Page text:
mobilises body during activity ; fight or flight system

exercise, excitement, emergency, embarrassment
- increased HR
-dry mouth
- cold, sweaty skin
-dilated pupils

during vigorous physical activity
- shunts blood to skeletal muscles and heart
-dilates bronchioles
-causes liver to release glucose


Parasympathetic division

rest and digest
1. conserves energy and promotes sedentary activities
2. decreased metabolic rate
3. decreased HR, contractibility and blood pressure, vascular smooth muscle relaxation
4. decreased RR, bronchial smooth muscle constriction
5. increases mortility and blood flow in digestive tract, increased constriction of bladder and peristalsis of GI smooth muscle
6. urination and defecation stimulation, relaxation of anal and bladder sphincter
7. increases watery salivary and digestive glands secretion


Sympathetic division (7)

fight or flight
1.heightened mental alertness
2. increased metabolic rate
3. reduced digestive and urinary functions (decreased constriction of bladder and peristalsis of GI smooth muscle, constriction of anal and bladder sphincter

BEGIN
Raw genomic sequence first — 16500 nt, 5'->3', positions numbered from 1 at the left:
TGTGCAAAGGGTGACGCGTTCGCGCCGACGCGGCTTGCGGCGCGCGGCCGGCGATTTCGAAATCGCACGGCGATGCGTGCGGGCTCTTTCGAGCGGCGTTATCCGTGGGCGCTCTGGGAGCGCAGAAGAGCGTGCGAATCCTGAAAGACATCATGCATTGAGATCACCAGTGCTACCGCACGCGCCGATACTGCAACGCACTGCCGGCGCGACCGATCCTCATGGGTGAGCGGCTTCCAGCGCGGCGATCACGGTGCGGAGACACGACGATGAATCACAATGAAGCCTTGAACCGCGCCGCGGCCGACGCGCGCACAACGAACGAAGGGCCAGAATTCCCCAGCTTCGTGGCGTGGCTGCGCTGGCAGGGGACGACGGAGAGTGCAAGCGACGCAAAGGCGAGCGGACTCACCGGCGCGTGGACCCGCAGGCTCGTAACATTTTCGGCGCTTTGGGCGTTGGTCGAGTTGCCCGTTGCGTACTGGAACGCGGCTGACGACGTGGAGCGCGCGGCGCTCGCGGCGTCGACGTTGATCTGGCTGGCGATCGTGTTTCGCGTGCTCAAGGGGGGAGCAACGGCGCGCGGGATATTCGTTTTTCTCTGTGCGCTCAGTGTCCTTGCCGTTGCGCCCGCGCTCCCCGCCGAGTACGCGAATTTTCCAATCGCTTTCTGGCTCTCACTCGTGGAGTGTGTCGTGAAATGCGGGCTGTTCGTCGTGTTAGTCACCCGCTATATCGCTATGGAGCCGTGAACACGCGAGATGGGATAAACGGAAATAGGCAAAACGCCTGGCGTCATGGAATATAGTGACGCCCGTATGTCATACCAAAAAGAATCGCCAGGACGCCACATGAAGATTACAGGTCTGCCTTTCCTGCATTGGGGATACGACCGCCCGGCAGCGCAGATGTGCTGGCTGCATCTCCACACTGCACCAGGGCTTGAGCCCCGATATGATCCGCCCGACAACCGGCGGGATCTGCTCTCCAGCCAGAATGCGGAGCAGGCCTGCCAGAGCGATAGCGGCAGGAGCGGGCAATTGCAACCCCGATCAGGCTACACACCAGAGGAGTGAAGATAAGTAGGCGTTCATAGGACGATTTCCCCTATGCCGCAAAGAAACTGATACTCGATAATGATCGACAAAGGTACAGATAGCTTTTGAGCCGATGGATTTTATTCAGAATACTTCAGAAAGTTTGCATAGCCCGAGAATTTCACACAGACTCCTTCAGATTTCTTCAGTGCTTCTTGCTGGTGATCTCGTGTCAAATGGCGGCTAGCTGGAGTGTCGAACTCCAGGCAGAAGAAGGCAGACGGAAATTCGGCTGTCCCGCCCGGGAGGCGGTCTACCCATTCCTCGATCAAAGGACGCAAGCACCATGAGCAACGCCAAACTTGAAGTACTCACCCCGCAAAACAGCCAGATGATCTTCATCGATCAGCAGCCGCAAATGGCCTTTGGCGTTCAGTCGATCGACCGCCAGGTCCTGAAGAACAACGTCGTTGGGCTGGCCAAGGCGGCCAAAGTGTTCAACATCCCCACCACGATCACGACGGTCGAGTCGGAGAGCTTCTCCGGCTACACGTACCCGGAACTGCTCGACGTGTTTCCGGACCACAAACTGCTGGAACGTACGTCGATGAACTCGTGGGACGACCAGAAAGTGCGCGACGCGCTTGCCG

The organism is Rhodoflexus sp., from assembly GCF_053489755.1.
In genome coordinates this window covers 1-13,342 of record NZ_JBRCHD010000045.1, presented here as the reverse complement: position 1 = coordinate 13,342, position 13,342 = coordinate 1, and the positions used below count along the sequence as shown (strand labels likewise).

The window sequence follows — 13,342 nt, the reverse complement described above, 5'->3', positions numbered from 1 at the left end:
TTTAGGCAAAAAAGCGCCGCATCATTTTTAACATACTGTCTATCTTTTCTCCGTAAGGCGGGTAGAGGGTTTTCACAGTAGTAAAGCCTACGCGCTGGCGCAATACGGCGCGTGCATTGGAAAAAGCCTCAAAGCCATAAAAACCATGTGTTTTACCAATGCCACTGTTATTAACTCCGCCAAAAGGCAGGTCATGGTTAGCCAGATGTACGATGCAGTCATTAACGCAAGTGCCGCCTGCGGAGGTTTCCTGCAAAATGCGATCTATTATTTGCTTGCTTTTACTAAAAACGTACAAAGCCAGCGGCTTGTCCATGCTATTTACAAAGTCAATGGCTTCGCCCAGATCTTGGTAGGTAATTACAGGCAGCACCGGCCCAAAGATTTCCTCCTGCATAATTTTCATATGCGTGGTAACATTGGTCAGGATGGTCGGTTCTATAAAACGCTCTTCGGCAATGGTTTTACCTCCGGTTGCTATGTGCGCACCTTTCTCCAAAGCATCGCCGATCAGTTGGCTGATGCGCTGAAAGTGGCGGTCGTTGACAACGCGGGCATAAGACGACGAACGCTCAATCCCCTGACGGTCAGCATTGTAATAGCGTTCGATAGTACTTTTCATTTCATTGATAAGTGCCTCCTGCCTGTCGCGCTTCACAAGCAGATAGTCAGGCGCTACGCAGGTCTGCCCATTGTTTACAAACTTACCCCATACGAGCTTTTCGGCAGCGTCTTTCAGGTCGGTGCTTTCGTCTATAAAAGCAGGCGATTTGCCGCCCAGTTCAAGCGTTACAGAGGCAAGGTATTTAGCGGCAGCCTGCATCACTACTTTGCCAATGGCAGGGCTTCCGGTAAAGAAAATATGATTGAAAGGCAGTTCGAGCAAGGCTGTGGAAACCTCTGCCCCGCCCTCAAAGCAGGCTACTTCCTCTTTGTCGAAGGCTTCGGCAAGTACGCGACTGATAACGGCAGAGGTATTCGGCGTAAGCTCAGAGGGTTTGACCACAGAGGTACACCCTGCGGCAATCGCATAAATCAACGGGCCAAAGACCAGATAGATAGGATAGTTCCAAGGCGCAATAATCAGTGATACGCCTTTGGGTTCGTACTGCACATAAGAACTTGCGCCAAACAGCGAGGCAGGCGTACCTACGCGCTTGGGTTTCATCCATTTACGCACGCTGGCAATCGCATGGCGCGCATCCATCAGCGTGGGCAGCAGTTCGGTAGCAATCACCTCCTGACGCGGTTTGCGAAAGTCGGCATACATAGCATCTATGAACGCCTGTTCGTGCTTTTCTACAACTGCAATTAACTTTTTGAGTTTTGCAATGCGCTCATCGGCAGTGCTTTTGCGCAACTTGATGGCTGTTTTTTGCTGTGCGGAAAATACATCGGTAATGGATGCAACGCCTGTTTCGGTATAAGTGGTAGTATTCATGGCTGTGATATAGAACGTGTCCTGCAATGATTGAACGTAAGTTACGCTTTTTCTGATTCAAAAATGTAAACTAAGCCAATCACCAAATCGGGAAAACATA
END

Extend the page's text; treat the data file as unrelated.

4. energy reserves activated
5. increased respiratory rate and respiratory passageways dilate, bronchial smooth muscle relaxation
6. increased heart rate, contractibility and BP, vascular smooth muscle constriction
7. sweat glands activated


review 26

in lecture


difference between CNS and PNS

PNS has some regenerative capacity and reinnervation


MOIs to the PNS

significant injury to cell body or axon of the neurone : degeneration of axon and cell body
- cell death by necrosis: inflammatory responses : phagocytosis of cellular debris



axonal degeneration is due to damage to cell body


peripheral neuropathy

myelinopathy, axonopathy

distal axonopathy : injury affects cells in distal area of cell body